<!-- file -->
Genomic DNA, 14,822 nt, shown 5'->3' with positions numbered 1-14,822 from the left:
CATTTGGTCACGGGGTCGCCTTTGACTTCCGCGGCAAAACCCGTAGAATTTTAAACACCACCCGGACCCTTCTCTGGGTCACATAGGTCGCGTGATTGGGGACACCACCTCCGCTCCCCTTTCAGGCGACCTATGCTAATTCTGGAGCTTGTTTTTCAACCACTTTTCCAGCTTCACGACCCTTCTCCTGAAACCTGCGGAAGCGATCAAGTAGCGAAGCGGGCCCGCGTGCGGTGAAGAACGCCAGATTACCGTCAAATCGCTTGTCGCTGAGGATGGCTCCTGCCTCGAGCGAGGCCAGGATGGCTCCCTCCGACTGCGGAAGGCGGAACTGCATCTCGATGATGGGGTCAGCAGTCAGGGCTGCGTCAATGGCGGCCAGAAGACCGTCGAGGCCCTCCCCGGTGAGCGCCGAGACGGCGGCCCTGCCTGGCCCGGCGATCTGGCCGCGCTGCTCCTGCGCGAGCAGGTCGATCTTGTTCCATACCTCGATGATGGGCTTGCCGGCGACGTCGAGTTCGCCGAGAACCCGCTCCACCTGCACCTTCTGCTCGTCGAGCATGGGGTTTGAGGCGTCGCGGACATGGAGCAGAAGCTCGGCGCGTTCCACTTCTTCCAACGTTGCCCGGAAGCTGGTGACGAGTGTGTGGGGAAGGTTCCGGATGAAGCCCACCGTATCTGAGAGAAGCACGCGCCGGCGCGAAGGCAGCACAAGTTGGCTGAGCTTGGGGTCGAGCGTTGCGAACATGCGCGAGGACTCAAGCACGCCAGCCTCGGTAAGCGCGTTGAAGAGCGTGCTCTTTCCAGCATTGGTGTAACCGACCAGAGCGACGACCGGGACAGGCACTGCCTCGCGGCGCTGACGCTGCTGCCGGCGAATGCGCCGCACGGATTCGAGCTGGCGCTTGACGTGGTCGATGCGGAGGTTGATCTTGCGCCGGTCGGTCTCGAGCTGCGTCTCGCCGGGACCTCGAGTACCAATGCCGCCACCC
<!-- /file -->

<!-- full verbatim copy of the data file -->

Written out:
Genomic DNA, 14,822 nt, shown 5'->3' with positions numbered 1-14,822 from the left:
CATTTGGTCACGGGGTCGCCTTTGACTTCCGCGGCAAAACCCGTAGAATTTTAAACACCACCCGGACCCTTCTCTGGGTCACATAGGTCGCGTGATTGGGGACACCACCTCCGCTCCCCTTTCAGGCGACCTATGCTAATTCTGGAGCTTGTTTTTCAACCACTTTTCCAGCTTCACGACCCTTCTCCTGAAACCTGCGGAAGCGATCAAGTAGCGAAGCGGGCCCGCGTGCGGTGAAGAACGCCAGATTACCGTCAAATCGCTTGTCGCTGAGGATGGCTCCTGCCTCGAGCGAGGCCAGGATGGCTCCCTCCGACTGCGGAAGGCGGAACTGCATCTCGATGATGGGGTCAGCAGTCAGGGCTGCGTCAATGGCGGCCAGAAGACCGTCGAGGCCCTCCCCGGTGAGCGCCGAGACGGCGGCCCTGCCTGGCCCGGCGATCTGGCCGCGCTGCTCCTGCGCGAGCAGGTCGATCTTGTTCCATACCTCGATGATGGGCTTGCCGGCGACGTCGAGTTCGCCGAGAACCCGCTCCACCTGCACCTTCTGCTCGTCGAGCATGGGGTTTGAGGCGTCGCGGACATGGAGCAGAAGCTCGGCGCGTTCCACTTCTTCCAACGTTGCCCGGAAGCTGGTGACGAGTGTGTGGGGAAGGTTCCGGATGAAGCCCACCGTATCTGAGAGAAGCACGCGCCGGCGCGAAGGCAGCACAAGTTGGCTGAGCTTGGGGTCGAGCGTTGCGAACATGCGCGAGGACTCAAGCACGCCAGCCTCGGTAAGCGCGTTGAAGAGCGTGCTCTTTCCAGCATTGGTGTAACCGACCAGAGCGACGACCGGGACAGGCACTGCCTCGCGGCGCTGACGCTGCTGCCGGCGAATGCGCCGCACGGATTCGAGCTGGCGCTTGACGTGGTCGATGCGGAGGTTGATCTTGCGCCGGTCGGTCTCGAGCTGCGTCTCGCCGGGACCTCGAGTACCAATGCCGCCACCC